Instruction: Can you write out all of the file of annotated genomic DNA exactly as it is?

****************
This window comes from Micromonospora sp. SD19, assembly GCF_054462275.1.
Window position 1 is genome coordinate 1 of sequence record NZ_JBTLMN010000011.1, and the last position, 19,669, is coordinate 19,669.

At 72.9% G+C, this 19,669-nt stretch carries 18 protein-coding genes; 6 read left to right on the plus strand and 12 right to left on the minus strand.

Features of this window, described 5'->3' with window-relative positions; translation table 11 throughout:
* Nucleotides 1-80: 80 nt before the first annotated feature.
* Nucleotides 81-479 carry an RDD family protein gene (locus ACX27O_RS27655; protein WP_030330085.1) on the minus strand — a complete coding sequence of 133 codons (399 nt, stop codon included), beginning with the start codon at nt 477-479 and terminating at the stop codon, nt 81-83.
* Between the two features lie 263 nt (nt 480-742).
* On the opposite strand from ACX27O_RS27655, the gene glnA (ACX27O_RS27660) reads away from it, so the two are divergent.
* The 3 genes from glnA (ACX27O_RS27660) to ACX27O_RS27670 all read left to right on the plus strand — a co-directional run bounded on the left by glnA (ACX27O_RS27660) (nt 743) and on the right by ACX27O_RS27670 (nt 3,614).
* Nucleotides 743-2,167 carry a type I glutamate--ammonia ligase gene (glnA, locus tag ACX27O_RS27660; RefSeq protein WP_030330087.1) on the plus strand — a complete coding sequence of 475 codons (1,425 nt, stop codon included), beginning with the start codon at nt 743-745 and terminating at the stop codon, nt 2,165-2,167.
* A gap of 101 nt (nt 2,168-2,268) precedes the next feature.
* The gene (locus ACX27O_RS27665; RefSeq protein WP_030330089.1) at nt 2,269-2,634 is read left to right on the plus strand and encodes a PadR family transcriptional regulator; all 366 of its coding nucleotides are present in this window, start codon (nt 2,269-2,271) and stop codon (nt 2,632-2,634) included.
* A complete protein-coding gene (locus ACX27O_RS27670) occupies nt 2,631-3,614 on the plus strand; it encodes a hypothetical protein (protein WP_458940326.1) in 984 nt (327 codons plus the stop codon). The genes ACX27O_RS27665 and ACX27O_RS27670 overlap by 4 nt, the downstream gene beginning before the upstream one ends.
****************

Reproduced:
This window comes from Micromonospora sp. SD19, assembly GCF_054462275.1.
Window position 1 is genome coordinate 1 of sequence record NZ_JBTLMN010000011.1, and the last position, 19,669, is coordinate 19,669.

At 72.9% G+C, this 19,669-nt stretch carries 18 protein-coding genes; 6 read left to right on the plus strand and 12 right to left on the minus strand.

Features of this window, described 5'->3' with window-relative positions; translation table 11 throughout:
* Nucleotides 1-80: 80 nt before the first annotated feature.
* Nucleotides 81-479 carry an RDD family protein gene (locus ACX27O_RS27655; protein WP_030330085.1) on the minus strand — a complete coding sequence of 133 codons (399 nt, stop codon included), beginning with the start codon at nt 477-479 and terminating at the stop codon, nt 81-83.
* Between the two features lie 263 nt (nt 480-742).
* On the opposite strand from ACX27O_RS27655, the gene glnA (ACX27O_RS27660) reads away from it, so the two are divergent.
* The 3 genes from glnA (ACX27O_RS27660) to ACX27O_RS27670 all read left to right on the plus strand — a co-directional run bounded on the left by glnA (ACX27O_RS27660) (nt 743) and on the right by ACX27O_RS27670 (nt 3,614).
* Nucleotides 743-2,167 carry a type I glutamate--ammonia ligase gene (glnA, locus tag ACX27O_RS27660; RefSeq protein WP_030330087.1) on the plus strand — a complete coding sequence of 475 codons (1,425 nt, stop codon included), beginning with the start codon at nt 743-745 and terminating at the stop codon, nt 2,165-2,167.
* A gap of 101 nt (nt 2,168-2,268) precedes the next feature.
* The gene (locus ACX27O_RS27665; RefSeq protein WP_030330089.1) at nt 2,269-2,634 is read left to right on the plus strand and encodes a PadR family transcriptional regulator; all 366 of its coding nucleotides are present in this window, start codon (nt 2,269-2,271) and stop codon (nt 2,632-2,634) included.
* A complete protein-coding gene (locus ACX27O_RS27670) occupies nt 2,631-3,614 on the plus strand; it encodes a hypothetical protein (protein WP_458940326.1) in 984 nt (327 codons plus the stop codon). The genes ACX27O_RS27665 and ACX27O_RS27670 overlap by 4 nt, the downstream gene beginning before the upstream one ends.